By now, I think most people have heard about the ex-Goldman software programmer who was arrested in July for allegedly stealing some of Goldman’s high-frequency trading software code. I am not a criminologist or legal expert, nor am I a software expert that could tell you if accidentally sending small pieces of the code while sending other software to an outside server in Germany is a plausible defense. But, I do want to touch on one piece of the story.
No Bailout for Programmer
According to Alex Berenson of The New York Times, a federal prosecutor asked that Sergey Aleynikov, the ex-Goldman programmer, be held without bond because the software could be used to “unfairly manipulate” stock prices. It took me a little while to understand why I kept coming back to that sentence, until it struck me that a federal prosecutor was asking for a man to be detained without bail for being such a dangerous force to society by having Goldman’s proprietary high-frequency trading program, or actually just a small piece of it (32 megabytes of the 1,224 megabyte code).
I want to mention that the prosecutor might have used the “potential” danger of possessing this code just to keep a man behind bars, which is the job of the prosecution. However, if the prosecutor believes that this program has the ability to upset financial markets and send society into economic upheval, why should Goldman have the right to manipulate the markets? Goldman Sachs has the platform and capital to take advantage of high-frequency trading, and quite simply, Sergey Aleynikov does not.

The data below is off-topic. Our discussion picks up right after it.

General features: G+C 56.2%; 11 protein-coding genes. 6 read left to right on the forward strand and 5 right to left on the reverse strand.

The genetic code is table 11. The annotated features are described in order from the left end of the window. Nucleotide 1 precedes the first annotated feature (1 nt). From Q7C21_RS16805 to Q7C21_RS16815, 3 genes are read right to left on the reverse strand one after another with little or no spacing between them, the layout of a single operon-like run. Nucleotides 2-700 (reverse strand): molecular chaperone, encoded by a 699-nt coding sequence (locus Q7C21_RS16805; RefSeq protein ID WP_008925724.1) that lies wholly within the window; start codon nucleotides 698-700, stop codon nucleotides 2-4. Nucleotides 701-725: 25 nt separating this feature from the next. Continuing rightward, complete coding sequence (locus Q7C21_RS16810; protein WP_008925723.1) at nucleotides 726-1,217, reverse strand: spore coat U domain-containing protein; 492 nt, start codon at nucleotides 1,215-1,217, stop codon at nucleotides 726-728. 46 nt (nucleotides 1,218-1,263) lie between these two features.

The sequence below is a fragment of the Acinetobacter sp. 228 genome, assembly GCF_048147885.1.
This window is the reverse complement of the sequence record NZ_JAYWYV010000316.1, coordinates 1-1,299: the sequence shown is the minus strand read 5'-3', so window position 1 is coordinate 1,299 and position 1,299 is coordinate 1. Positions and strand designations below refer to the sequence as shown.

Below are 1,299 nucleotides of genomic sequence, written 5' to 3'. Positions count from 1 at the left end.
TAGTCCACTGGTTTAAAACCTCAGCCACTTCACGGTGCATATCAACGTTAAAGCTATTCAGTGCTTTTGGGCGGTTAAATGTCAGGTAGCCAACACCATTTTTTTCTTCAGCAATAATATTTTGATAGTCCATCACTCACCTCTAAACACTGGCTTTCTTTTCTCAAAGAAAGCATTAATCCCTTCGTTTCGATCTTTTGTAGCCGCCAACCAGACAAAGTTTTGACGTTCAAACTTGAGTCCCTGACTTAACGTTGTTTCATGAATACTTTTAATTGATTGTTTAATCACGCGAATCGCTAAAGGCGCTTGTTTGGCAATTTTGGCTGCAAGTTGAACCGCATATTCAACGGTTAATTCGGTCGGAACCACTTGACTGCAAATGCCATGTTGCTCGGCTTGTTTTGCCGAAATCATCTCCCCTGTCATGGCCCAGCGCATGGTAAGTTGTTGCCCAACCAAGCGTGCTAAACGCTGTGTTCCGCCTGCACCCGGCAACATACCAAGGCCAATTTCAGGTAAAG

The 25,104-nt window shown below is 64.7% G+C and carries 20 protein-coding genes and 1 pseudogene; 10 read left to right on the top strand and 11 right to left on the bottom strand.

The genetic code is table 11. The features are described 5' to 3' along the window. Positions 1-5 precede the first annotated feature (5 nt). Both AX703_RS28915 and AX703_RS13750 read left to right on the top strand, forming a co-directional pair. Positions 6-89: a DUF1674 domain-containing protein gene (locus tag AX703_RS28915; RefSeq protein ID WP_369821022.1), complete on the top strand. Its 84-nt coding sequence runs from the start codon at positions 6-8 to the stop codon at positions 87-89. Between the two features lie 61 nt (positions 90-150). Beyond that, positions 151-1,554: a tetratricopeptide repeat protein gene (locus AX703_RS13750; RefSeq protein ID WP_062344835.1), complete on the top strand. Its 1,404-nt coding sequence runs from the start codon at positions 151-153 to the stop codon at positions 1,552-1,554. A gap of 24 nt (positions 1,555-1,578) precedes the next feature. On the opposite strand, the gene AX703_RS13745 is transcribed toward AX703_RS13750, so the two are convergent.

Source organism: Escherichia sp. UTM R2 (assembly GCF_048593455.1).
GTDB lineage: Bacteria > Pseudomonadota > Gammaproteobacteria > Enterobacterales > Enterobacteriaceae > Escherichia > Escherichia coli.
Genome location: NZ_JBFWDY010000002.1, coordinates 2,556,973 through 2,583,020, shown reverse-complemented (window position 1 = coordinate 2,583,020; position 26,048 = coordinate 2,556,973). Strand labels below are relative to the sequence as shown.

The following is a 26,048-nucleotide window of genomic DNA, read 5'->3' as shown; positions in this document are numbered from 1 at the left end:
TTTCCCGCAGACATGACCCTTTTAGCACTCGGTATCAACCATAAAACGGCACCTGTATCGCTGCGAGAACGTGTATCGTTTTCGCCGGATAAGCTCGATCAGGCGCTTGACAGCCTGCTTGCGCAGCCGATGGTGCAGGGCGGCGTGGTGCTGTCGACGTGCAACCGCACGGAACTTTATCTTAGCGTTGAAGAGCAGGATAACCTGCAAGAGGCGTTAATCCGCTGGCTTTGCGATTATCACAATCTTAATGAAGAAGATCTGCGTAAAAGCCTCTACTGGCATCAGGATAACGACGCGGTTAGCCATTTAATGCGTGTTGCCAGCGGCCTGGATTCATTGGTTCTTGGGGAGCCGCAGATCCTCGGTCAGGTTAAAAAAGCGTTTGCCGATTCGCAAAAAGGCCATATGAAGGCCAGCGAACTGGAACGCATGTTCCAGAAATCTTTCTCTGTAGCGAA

An Afterthought on High Frequency Trading
I want to say that I don’t particularly see a problem with brokerage firms using high-frequency trading programs. For years and years, floor traders have been using strategies to squeeze out some extra money on bid-ask spreads and getting in ahead of orders for large blocks. Electronic trading has squeezed the profitability of capitalizing on bid-ask spreads, and trade orders come in so fast now that no human would be able to keep up. High-frequency trading programs allows trading firms to use their old world strategies with new world technologies to make money in the modern day exchanges.
Furthermore, I would suggest that high-frequency trading is not the danger that the federal prosecutors make it out to be. If a programmer steals software from his old employer, he is a criminal, but is he a criminal mastermind capable of causing damage to the financial markets that would warrant holding him in jail during his trial to protect society? I mean, the strategy is profitable, but if the big investment banks were capable of manipulating the markets with software, why would the Goldman’s and JP Morgan’s of the world need a bailout in 2008?